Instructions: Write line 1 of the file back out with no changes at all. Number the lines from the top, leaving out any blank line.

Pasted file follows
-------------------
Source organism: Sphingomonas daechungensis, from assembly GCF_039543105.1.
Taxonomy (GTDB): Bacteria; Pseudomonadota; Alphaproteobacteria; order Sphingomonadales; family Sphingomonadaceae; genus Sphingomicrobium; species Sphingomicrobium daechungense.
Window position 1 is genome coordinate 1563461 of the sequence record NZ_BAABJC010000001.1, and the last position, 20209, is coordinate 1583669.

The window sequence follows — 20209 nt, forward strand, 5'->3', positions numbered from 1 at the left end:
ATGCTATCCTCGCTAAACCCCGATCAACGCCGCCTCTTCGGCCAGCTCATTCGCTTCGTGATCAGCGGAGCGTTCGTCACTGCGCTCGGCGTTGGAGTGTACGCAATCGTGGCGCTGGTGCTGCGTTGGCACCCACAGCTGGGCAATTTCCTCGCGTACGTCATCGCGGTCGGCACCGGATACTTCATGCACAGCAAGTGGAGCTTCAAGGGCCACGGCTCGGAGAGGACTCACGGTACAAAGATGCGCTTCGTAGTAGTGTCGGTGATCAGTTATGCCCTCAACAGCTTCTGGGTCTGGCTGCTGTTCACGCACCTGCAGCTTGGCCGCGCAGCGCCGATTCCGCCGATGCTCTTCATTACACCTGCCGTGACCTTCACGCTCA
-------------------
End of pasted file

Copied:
Source organism: Sphingomonas daechungensis, from assembly GCF_039543105.1.